Gregory Bull, AP
Good pictures can be key to selling a home, according to the Wall Street Journal.
"When we saw the photos, we fell in love with our place all over again," Clarissa Padilla told the Wall Street Journal, who was able to get a contract on her condo in Sherman Oaks, Calif., at the price she and her wanted and in less than two weeks. "The colors were so bright, and it made it look fresh and very spacious. It's only 950 square feet. (The pictures) made it look huge."
Home listings with photos taken by professional photographers get approximately 61 percent more views than listings without, across all price ranges, according to research from Redfin, a real-estate brokerage firm.
"When people are searching for homes, they search by price range, location (and the number of bedrooms and bathrooms). But once they have the list, the visual piece becomes a larger and more important part of the decision," a spokeswoman for Redfin, Jani Strand, told the Wall Street Journal.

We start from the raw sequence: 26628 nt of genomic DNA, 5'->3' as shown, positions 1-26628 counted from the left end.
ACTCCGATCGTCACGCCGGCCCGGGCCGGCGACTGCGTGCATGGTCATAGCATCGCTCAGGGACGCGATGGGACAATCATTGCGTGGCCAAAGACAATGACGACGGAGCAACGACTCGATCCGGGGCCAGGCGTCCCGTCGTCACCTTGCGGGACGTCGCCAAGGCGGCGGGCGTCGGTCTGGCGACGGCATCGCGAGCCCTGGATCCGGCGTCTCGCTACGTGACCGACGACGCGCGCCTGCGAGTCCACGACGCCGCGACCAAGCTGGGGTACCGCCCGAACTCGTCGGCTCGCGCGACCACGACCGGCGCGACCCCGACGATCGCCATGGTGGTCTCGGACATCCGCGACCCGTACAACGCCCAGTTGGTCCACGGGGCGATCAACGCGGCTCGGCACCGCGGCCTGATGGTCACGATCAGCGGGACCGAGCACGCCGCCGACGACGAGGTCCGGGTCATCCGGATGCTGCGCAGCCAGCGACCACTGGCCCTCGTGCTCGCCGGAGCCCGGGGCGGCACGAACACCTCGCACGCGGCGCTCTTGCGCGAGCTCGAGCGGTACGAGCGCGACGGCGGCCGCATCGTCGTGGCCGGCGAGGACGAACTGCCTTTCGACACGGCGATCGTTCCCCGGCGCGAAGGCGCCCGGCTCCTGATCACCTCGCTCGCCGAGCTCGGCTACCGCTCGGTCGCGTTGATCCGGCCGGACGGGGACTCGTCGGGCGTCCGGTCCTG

About 98 percent of homebuyers who looked for a home online said photos were among the most useful features on websites, according to the National Association of Realtors.
- The wrath of Comic-Con: S.L. convention...
- Dave Ramsey says: Don't touch that 529 plan
- BYU grad strikes gold teaching via online...
- Utah Transit Authority eyeing electric bus...
- Balancing act: First 'real' job teaches...
- Healing souls, healing a mountain
- Dave Ramsey says: Don't leave an estate with...
- Does getting married really increase wealth...
- Fast food workers vow civil disobedience 15
- San Diego Comic-Con tells Salt Lake... 12
- BYU grad strikes gold teaching via... 12
- Dave Ramsey says: Don't leave an estate... 11
- Sarah Palin launches online... 10
- The wrath of Comic-Con: S.L. convention... 9
- Does getting married really increase... 8
- Dave Ramsey says: Don't touch that 529... 6